On October 9, 2019, the Internal Revenue Service (Service) released Revenue Ruling 2019-24. The revenue ruling considers whether taxpayers should realize gross income under two common scenarios involving cryptocurrency and includes a number of illustrative examples. The Service concluded that a so-called “hard fork” on a cryptocurrency blockchain does not create taxable income if a taxpayer does not subsequently receive new units of cryptocurrency, but taxable ordinary income is generated by “airdrops” following a hard fork that delivers new units of cryptocurrency to a taxpayer.
For purposes of the revenue ruling, a “hard fork” occurs when a cryptocurrency on a distributed ledger undergoes a protocol change resulting in a permanent diversion from the legacy or existing distributed ledger. A hard fork may result in the creation of a new cryptocurrency on a new distributed ledger in addition to the legacy cryptocurrency on the legacy distributed ledger. Following a hard fork, transactions involving the new cryptocurrency are recorded on the new distributed ledger and transactions involving the legacy cryptocurrency continue to be recorded on the legacy distributed ledger. The Service defines an airdrop as a means of distributing units of a cryptocurrency to the distributed ledger addresses of multiple taxpayers. A hard fork followed by an airdrop results in the distribution of units of the new cryptocurrency to addresses containing the legacy cryptocurrency. However, the Service acknowledges that a hard fork is not always followed by an airdrop. These descriptions generally comport with market practice.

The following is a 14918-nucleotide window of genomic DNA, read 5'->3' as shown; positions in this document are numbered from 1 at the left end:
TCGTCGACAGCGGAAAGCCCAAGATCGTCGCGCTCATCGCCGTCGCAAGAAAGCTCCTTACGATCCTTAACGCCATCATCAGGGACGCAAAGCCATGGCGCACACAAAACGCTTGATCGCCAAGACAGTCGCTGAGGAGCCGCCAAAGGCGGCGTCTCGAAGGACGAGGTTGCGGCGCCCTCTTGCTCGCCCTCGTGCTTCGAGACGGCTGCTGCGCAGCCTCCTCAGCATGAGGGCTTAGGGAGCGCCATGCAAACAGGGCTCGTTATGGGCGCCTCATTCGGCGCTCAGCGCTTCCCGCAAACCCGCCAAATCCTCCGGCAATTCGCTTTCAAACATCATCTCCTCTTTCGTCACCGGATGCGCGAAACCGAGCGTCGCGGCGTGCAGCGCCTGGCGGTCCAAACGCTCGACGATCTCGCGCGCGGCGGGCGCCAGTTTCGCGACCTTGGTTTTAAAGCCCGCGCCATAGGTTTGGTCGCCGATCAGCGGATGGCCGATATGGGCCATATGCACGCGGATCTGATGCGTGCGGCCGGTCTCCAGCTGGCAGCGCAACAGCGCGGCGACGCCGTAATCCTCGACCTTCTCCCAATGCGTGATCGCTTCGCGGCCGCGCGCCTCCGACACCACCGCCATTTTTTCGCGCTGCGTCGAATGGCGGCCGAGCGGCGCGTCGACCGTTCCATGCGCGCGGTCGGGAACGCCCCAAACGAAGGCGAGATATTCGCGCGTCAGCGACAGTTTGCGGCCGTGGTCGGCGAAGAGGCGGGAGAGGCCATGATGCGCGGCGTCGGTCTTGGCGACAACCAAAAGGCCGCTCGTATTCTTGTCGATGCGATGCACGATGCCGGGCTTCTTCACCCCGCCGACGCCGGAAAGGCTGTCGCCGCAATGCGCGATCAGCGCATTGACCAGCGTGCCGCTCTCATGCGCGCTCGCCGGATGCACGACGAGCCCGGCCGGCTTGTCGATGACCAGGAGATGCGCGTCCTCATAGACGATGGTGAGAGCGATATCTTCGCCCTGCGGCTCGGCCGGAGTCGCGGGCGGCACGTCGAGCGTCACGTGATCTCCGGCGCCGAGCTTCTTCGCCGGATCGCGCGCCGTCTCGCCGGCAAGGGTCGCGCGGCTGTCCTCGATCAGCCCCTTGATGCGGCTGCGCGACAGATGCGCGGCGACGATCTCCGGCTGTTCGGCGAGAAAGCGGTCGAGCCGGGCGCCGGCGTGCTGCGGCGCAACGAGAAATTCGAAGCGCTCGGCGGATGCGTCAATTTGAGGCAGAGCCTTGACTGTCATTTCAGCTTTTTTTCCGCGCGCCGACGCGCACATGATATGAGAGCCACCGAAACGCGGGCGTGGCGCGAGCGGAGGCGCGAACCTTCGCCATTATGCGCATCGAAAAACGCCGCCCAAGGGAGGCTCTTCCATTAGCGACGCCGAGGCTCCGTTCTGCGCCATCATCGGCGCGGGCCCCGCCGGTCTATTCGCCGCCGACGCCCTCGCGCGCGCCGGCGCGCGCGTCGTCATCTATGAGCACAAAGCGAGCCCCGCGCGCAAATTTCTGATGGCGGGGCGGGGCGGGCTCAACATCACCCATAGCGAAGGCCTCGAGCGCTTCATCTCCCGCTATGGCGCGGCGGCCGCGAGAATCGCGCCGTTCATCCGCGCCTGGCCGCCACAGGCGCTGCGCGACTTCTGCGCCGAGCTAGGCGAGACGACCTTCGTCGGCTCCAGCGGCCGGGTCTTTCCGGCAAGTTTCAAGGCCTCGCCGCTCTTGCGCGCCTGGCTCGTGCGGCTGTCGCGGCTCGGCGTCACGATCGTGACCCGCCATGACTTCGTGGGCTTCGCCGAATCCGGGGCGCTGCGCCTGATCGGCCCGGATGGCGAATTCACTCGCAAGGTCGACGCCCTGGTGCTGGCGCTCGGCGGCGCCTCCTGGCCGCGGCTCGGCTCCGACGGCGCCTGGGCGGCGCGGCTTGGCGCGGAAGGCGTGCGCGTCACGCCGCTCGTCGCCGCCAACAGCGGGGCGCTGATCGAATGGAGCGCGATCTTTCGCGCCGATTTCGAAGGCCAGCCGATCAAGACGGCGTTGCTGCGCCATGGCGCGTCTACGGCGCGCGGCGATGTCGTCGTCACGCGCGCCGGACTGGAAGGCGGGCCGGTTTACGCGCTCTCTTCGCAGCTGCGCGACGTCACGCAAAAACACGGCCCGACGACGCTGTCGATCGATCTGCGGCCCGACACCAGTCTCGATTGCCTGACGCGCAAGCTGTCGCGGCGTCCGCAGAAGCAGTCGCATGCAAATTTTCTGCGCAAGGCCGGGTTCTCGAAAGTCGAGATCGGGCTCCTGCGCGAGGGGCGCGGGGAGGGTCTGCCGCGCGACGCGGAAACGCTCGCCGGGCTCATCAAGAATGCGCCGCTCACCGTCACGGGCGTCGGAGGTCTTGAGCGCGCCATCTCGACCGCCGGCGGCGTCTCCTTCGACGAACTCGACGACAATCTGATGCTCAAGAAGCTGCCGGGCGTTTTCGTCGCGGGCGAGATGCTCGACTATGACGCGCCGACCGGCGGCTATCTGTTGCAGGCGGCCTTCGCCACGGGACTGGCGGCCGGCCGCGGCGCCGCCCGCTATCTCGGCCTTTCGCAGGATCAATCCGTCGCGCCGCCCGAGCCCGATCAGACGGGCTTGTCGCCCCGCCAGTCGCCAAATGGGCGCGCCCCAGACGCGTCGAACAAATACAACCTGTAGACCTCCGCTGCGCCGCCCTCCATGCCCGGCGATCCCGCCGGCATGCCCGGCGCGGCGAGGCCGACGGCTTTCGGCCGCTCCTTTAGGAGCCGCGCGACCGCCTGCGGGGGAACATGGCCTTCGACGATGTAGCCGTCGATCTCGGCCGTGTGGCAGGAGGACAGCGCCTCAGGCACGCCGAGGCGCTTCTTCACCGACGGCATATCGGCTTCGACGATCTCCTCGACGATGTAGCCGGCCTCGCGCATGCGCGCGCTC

In a related press release, the Service observed that it is aware that some taxpayers with cryptocurrency transactions may have failed to report income and pay the resulting tax or did not report their transactions properly. It noted that in July the Service announced that it began mailing educational letters to more than 10,000 taxpayers who may have reported transactions involving virtual currency incorrectly or not at all. The Service also warned that taxpayers who did not report transactions involving cryptocurrency or who reported them incorrectly may, when appropriate, be liable for tax, penalties and interest. Ominously, the Service concluded with the warning that in some cases, taxpayers could even be subject to criminal prosecution.
Finally, in connection with the revenue ruling, the Service also updated its FAQs on the federal taxation of cryptocurrency transactions.